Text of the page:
Why a Jewish camp?
With winter’s snow at an end, thousands of parents are now imagining their children swimming in a mountain lake after a long, hot run in the summer sun as they send off applications for their children to attend summer camp. But only some parents will choose a camp that can also help build their child’s Jewish connections, identity and pride while they also enjoy a seemingly endless choice of camp activities.
This powerful Jewish growth opportunity should not be missed, especially since campers today don’t have to forgo anything to enjoy the long-lasting benefits from the summer experience.
Considering the shifting cultural patterns among Jews during the past century (remember bungalow colonies?), it may be surprising that overnight camps are still popular more than a century after the first one opened. But it can’t be a secret, can it, if Jewish families last summer enrolled 70,000 children in a Jewish summer camp?
What do they know that some of us must be missing, even though we are all responsible parents?
After having visited dozens and dozens of camps across North America in my work for a national Jewish foundation, I have three reasons to choose a Jewish camp (based on various archetypes):
1. No sacrifices necessary. Skateboarding, anyone?
Most Jewish camps today offer the same activities and experiences available at non-Jewish camps. Alice, 14, was naturally gifted in basketball, so her parents thought that sending her to a sports specialty camp would help her develop this skill. When they explored options and talked to friends, they were surprised to find so many Jewish camps offering an array of specialty and sports programs.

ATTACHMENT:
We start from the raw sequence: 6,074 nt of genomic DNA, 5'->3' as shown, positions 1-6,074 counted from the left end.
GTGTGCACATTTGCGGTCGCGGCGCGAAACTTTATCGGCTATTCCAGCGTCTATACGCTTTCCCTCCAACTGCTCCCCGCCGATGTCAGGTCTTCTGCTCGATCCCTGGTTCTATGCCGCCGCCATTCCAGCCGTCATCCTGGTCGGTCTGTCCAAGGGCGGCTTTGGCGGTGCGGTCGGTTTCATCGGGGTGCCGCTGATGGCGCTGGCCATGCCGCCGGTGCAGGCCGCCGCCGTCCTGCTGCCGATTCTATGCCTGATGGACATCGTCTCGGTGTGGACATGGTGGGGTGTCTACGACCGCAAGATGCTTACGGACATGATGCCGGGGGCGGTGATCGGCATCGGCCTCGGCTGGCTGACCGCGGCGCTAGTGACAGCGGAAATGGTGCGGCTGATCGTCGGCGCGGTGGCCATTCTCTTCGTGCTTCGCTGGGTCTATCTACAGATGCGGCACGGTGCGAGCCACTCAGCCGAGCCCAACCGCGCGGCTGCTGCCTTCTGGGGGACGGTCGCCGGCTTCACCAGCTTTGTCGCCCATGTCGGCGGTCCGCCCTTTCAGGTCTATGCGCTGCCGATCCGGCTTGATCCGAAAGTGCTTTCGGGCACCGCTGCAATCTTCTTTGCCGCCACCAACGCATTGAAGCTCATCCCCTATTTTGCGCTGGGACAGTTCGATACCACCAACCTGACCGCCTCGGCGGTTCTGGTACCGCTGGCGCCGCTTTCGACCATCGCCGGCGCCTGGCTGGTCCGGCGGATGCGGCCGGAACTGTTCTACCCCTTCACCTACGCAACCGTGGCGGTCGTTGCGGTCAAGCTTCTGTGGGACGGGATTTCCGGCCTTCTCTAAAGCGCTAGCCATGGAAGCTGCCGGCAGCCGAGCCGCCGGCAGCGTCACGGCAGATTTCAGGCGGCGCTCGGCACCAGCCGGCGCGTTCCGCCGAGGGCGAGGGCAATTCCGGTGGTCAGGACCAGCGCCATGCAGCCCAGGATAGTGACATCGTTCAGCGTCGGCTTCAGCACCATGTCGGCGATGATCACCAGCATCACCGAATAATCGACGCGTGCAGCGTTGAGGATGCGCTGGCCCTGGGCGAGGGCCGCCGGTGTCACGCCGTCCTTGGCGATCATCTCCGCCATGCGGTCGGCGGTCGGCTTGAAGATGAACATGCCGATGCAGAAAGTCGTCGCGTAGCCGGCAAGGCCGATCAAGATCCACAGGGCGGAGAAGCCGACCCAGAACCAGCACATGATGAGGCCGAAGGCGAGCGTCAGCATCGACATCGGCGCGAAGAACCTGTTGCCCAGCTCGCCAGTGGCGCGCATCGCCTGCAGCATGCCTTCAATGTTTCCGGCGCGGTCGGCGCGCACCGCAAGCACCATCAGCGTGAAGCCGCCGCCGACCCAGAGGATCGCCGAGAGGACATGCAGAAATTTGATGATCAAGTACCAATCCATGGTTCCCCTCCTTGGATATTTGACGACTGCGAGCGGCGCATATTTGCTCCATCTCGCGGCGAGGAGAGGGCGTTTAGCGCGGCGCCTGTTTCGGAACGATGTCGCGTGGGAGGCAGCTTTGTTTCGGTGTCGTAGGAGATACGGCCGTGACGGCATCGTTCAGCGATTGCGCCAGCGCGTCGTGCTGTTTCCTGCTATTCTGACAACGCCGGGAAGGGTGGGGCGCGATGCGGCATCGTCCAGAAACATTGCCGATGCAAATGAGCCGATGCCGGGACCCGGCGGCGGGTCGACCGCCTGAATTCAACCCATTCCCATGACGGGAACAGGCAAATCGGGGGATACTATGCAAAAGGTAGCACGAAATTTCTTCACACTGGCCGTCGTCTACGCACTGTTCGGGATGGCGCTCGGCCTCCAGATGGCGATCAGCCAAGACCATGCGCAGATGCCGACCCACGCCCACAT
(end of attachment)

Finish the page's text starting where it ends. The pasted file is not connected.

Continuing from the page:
It’s not unusual to find field hockey, cooking, climbing walls, ropes courses, mountain biking, tennis, waterskiing and yes, even skateboarding, in Jewish camps—options far beyond what Alice’s parents remember from their time as campers. (Of course, these camps also offer the traditional baseball, basketball, swimming, arts and crafts, theater plays and other activities that they do recall.)
Last summer Alice attended a Jewish camp that offered a basketball “intensive”: three weeks of instruction and practice for 2 1/2 hours every day. There were five other intensive programs from which to choose. Jewish camps have taken strides to keep pace with the competition, regularly adding specialties and new programs to accommodate the interests of their campers.
2. Judaism … that’s for school! What does it have to do with the summer?
David, a sixth-grader, goes to his temple school weekly in preparation for his bar mitzvah. The image of Jewish summer camp raised fears that he would feel as if he was attending Hebrew school all summer. But camps that create intentional and thoughtful Jewish summer programs make lasting positive impressions on children, who learn that playing baseball and being Jewish are not mutually exclusive. After the summer, David came home proud that many of the behaviors and values he learns in school are rooted in Jewish ethics and found in our historic texts.
Even for day school children who benefit from Jewish education daily, their classroom learning comes to life easily when shared with friends at camp. Judaism is experienced in Jewish camps in a natural, comfortable and positive way. Ask a Jewish adult where they had the most intensive and enjoyable Jewish experiences as a child, and many will say at camp.